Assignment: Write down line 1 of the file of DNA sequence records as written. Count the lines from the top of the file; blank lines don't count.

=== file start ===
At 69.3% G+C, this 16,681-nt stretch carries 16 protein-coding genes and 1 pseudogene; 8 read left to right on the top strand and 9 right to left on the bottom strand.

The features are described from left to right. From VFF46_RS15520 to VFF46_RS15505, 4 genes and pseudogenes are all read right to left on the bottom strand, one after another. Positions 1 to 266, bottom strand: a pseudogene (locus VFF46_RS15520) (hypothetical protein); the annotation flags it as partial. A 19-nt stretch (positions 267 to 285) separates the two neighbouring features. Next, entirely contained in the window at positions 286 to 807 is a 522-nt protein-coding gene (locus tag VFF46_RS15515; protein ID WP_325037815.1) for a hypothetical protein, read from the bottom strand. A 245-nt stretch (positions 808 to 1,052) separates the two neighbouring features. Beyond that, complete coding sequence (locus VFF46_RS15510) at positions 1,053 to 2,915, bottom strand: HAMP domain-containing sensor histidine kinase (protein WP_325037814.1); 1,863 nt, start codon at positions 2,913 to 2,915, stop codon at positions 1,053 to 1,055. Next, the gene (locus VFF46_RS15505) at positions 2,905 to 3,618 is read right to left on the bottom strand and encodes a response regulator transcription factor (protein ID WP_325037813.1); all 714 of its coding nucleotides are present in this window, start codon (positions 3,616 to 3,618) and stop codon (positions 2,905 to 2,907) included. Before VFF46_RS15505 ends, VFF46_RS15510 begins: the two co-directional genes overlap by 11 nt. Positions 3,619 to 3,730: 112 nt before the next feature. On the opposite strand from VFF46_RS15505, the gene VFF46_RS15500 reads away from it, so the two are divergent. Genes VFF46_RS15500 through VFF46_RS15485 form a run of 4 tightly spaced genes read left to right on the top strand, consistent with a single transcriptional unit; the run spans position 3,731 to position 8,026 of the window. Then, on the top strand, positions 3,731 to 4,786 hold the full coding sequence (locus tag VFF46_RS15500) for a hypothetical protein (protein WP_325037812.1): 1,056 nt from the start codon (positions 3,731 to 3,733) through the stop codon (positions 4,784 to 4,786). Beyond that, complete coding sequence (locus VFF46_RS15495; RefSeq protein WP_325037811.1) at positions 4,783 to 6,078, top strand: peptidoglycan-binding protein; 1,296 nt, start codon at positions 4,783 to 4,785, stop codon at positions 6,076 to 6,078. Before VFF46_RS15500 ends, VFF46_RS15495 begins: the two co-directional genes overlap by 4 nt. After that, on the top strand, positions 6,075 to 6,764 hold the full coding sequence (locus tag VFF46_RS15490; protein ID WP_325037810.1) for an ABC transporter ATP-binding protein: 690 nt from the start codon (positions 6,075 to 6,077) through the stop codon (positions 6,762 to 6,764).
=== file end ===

At 69.3% G+C, this 16,681-nt stretch carries 16 protein-coding genes and 1 pseudogene; 8 read left to right on the top strand and 9 right to left on the bottom strand.